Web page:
I worked on the problem recently which showed itself as rather low MySQL load (probably 5% CPU usage and close to zero IO) would spike to have hundreds instances of threads running at the same time, causing intense utilization spike and server very unresponsive for anywhere from half a minute to ten minutes until everything would go back to normal. What was interesting is Same query was taking large portion of slots in PROCESSLIST. I do not just mean query with same fingerprint but literally the same query with same constants.
What we observed was a cache miss storm – situation which can happen with memcache (as in this case) as well as with query cache. If you have the item which is expensive to generate but which has a lot of hits in the cache you can get into situation when many clients at once will have miss in the cache and will attempt to re-create the item pushing server to overload. Now because a lot of requests being proceed in parallel the response time for initial request may take a lot longer than if it is ran all by itself increasing the time it takes server to recover.
What do I mean by expensive query in this case ? This is the query which has too high ratio of requests to be served with 100% misses for portion of time. For example if I have 100 accesses for given cache objects per second and it takes 500ms to populate it, it still will be too expensive, because for these 500 ms it takes to populate the item 50 requests will be started (this is the average case, because of random arrivals the worse case is worse) which takes 25 seconds to deal with (assuming there is just one execution unit). Because we normally have multiple cores and multiple drives it can be less than that but it is enough to cause hiccup for a few seconds which is unacceptable for a lot of modern applications.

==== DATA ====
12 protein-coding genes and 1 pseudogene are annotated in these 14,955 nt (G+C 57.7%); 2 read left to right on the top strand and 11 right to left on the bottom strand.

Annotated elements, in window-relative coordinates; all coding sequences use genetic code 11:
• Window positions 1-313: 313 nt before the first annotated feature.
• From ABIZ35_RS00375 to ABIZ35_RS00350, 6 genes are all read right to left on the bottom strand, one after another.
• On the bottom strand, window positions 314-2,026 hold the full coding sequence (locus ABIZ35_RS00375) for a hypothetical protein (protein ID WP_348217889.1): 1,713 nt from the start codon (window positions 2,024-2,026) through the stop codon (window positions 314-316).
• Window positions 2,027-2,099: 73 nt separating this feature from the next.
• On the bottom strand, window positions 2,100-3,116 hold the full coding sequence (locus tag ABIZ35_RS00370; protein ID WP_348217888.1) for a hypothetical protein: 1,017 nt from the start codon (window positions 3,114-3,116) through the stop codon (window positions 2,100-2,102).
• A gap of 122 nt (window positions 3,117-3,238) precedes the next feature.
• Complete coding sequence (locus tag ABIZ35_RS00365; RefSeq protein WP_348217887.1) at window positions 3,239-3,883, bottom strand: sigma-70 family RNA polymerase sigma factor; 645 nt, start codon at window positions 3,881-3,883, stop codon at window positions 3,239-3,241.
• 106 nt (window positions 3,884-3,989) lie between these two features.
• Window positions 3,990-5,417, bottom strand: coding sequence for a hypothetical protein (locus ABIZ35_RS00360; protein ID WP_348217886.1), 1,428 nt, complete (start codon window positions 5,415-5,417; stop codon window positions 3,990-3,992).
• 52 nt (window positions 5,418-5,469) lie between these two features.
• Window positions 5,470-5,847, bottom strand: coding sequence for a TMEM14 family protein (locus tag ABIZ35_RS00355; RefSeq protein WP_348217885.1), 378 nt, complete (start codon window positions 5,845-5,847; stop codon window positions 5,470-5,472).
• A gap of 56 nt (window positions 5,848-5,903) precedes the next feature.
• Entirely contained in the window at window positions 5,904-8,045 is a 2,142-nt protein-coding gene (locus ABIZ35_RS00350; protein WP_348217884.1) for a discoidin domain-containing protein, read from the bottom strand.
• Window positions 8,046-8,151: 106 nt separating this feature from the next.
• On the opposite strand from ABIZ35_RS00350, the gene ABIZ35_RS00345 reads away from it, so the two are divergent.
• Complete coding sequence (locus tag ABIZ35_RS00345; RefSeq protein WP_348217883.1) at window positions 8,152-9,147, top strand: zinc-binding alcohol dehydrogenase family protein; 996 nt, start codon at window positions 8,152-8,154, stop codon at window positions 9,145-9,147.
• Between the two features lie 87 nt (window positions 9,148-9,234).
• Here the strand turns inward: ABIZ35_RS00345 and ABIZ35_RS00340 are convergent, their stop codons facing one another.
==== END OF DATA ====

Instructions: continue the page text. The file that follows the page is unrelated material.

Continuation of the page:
How can you deal with this problem ? You should carefully watch frequently accessed cache items as well as cache items which take long to generate in case of cache miss. To find first one for memcached you can use mk-query-digest to analyze which items are requested frequently, it can decode memcached wire traffic. For second you can have instrumentation in your applications or take a look at MySQL Slow queries – which is good enough if you populate each cache item with single query.
Optimize query if you can. This is a good thing to do in any case but it may not be the only part of best solution. You can get some query patterns getting slow over time as data size growths or execution plan changes, you can also have some items becoming hot unexpectedly due to changes to content interest or launch of new features.
Use Smarter Cache Especially with memcache it is you who decide how to populate the cache. There is number of techniques you can use to avoid this problem such as probabilistic invalidation, you can also put the special value in the cache to reflect it is being updated right now so you’re better wait rather than starting populating it. For MySQL Query Cache the solution should have been to make queries wait on first query started to complete. Unfortunately this have not been implemented so far.
Pre-Populate the cache In some cases you can’t change how caching works easily, especially if it is built in in the application however it may be easier enough to identify hot items
and pre-populate them before they expire. So if item expires in 15 minutes you can refresh it every 10 minutes and so you get basically no misses. This works best when there are few hot cache entries which cause the problem.
So if your server has seemingly random spikes of activities check this out – cache miss storm could be one of the possible causes.